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German interior minister 'sorry' for asylum scandal

May 30, 2018

Horst Seehofer has proposed reforms to the asylum process amid allegations of corruption at the country's refugee agency. A new probe into the scandal could see the backlog of asylum applications increase.

BAMF chief Jutta Cordt and Interior Minister Horst Seehofer
Image: picture-alliance/dpa/W. Kumm

German Interior Minister Horst Seehofer on Tuesday apologized on behalf of the government for a scandal engulfing the Federal Office for Migration and Refugees (BAMF) during a closed-doors parliamentary committee hearing that lasted five hours.

Seehofer told the committee that he wanted to reform how asylum requests are processed in Germany. He has previously proposed so-called anchor centers where asylum seekers could be placed while authorities process their requests.

Prosecutors are investigating claims bribes may have been accepted to waive through asylum requests en masse.

New probe

The Interior Ministry on Tuesday announced it will review 18,000 asylum applications which had been approved at the BAMF office in Bremen.

The Bremen bureau is at the heart of the scandal for reportedly mismanaging and approving more than 1,000 asylum applications. 

The new probe will involve a team of 70 people. Since BAMF will be shifting resources into the probe, it is likely that Germany will see a rise in the backlog of asylum requests.

BAMF director Jutta Cordt said pending applications are likely to rise to 80,000 cases, up from the current 50,000. Cordt told the parliamentary committee that the investigation will be transparent, saying: "Nothing will be glossed over."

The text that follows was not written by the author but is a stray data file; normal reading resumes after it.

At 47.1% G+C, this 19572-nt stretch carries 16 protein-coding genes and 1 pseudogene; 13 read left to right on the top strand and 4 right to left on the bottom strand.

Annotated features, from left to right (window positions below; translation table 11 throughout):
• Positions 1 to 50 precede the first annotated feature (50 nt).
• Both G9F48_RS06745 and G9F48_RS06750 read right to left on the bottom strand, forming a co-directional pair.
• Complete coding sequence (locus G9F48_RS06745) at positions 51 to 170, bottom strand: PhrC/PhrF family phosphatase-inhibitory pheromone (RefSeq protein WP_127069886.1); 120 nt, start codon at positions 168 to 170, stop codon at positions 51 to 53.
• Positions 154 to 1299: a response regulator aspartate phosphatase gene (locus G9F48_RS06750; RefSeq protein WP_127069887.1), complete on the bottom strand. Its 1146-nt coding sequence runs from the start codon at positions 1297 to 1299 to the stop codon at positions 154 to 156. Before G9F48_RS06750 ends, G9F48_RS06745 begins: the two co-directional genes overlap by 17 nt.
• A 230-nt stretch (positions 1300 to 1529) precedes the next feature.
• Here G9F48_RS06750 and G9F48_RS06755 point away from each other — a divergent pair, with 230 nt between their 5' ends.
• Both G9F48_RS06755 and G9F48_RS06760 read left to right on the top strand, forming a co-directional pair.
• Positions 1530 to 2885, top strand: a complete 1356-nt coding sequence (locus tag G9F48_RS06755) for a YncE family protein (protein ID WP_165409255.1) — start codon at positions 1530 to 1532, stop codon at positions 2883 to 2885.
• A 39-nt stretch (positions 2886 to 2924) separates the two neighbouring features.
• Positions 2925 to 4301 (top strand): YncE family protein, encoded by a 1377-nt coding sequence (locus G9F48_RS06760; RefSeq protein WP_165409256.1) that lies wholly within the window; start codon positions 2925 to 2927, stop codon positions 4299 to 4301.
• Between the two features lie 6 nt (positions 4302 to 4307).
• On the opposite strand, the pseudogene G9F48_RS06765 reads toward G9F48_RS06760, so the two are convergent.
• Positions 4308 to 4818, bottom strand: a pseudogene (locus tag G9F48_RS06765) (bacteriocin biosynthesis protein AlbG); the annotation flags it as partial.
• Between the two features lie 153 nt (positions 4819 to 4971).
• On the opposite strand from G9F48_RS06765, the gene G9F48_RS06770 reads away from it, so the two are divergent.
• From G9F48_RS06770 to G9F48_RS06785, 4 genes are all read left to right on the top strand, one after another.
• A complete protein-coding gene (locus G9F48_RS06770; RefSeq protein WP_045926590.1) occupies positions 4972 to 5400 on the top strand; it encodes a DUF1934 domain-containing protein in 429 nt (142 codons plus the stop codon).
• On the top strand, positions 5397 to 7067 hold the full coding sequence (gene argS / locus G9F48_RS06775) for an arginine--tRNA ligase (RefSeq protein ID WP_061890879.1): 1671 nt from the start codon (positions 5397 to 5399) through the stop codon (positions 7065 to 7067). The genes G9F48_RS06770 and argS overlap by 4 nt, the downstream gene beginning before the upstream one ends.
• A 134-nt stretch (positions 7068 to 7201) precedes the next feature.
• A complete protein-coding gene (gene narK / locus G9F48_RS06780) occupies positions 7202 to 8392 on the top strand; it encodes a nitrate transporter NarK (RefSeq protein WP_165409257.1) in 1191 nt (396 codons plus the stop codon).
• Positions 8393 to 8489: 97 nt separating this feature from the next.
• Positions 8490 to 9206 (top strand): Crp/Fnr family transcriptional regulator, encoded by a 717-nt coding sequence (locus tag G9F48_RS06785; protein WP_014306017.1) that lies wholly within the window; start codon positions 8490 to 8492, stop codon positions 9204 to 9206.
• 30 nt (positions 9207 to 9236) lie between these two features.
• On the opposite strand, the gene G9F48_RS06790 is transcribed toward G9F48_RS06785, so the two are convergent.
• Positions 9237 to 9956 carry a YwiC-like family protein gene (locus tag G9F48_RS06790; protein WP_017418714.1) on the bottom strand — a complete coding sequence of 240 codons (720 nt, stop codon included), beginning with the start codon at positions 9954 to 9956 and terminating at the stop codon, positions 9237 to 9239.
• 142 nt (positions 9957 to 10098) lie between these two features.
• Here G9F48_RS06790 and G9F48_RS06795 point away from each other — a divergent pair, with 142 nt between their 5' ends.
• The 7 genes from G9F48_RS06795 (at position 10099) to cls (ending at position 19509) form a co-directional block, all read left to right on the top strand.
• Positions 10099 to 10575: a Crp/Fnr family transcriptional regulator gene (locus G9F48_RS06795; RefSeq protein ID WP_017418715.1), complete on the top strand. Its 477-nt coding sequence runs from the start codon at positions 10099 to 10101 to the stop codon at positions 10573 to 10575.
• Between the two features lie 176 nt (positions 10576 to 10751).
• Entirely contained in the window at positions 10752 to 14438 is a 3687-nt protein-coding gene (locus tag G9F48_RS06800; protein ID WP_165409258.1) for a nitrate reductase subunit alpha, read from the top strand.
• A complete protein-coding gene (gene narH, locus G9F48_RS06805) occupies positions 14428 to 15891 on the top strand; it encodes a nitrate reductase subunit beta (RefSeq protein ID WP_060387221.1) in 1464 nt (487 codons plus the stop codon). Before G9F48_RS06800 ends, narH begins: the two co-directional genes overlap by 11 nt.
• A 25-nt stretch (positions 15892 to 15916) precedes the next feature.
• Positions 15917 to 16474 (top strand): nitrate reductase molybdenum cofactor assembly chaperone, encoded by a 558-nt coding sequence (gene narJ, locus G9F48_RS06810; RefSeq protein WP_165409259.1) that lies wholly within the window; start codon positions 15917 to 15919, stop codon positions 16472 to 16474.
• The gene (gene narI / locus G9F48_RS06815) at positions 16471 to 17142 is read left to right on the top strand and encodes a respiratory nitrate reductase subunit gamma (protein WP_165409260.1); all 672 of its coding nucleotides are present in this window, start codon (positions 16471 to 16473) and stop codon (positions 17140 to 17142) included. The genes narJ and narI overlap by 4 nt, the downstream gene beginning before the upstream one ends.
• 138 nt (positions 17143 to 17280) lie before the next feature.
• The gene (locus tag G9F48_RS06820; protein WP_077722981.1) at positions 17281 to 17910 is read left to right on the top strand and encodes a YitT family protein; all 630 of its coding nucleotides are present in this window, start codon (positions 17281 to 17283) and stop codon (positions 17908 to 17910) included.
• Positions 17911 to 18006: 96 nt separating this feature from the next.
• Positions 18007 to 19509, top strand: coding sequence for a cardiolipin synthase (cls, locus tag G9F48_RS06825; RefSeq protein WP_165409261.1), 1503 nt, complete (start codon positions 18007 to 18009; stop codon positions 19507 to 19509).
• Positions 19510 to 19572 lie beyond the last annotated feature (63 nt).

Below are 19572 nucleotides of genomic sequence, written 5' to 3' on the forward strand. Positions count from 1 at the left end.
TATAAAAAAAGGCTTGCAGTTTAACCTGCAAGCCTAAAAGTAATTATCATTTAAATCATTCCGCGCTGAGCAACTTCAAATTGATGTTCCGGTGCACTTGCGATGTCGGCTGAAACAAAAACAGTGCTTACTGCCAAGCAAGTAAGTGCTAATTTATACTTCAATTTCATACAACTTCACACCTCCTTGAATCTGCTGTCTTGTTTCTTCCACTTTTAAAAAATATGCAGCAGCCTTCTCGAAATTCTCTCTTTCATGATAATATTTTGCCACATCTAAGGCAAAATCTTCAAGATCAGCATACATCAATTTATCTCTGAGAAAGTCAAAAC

In an open letter published by German newspaper Süddeutsche Zeitung on Tuesday, the BAMF staff council said upper-level management pressured staff to swiftly process asylum applications, a policy that had significant knock-on effects.

"The so-called executives, and not the low-ranking employees of the federal office, must be in focus," said council chairman Rudolf Scheinost and deputy chairman Paul Müller in the open letter.

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Migration crisis

Since 2015, migration has been a hot topic in Germany. That year, German Chancellor Angela Merkel extended an open-door policy to refugees fleeing violence in their homeland, especially those from Syria.

But Merkel's policy towards asylum seekers has been met with resistance. Seehofer has criticized it, saying migration to Germany and the EU must be better managed.

At the height of the migration crisis, nearly 900,000 asylum seekers entered the country irregularly in 2015.

ls/rt (dpa, AFP)

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